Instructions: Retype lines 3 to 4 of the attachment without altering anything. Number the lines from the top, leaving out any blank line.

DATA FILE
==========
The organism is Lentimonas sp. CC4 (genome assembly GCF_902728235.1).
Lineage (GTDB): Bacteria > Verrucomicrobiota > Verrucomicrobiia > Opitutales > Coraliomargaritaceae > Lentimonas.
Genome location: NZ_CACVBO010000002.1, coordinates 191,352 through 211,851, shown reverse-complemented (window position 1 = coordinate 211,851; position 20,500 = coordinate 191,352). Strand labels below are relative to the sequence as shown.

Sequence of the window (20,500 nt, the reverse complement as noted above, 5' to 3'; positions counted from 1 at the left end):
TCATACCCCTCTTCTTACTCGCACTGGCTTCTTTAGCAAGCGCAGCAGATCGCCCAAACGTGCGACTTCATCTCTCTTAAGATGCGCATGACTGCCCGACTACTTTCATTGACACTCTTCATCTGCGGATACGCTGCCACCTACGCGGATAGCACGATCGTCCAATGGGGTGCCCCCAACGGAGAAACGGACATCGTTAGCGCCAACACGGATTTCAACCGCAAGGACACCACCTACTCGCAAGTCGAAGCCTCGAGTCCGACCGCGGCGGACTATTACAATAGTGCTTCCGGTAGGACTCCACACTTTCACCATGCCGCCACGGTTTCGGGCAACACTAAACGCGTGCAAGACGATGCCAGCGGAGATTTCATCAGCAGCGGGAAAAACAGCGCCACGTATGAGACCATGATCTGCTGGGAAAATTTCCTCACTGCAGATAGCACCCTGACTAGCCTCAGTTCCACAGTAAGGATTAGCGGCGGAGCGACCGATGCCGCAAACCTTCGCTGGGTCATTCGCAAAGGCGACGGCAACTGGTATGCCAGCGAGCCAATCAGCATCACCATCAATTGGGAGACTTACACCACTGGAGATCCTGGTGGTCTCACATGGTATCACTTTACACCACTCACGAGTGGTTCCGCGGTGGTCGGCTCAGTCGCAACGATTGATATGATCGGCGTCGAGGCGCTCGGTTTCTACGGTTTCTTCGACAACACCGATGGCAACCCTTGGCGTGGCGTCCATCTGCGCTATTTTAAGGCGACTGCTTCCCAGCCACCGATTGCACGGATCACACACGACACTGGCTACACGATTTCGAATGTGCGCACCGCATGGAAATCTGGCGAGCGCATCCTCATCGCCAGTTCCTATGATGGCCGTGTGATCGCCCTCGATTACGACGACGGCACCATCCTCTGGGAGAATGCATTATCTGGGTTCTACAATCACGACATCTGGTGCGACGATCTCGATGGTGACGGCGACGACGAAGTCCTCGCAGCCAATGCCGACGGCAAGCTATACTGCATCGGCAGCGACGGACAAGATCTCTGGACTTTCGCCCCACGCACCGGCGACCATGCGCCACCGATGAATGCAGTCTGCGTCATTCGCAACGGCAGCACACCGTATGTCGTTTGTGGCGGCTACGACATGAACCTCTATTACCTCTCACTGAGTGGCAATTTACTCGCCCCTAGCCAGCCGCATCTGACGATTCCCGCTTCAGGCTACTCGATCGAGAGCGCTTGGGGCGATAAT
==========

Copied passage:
Genome location: NZ_CACVBO010000002.1, coordinates 191,352 through 211,851, shown reverse-complemented (window position 1 = coordinate 211,851; position 20,500 = coordinate 191,352). Strand labels below are relative to the sequence as shown.

Sequence of the window (20,500 nt, the reverse complement as noted above, 5' to 3'; positions counted from 1 at the left end):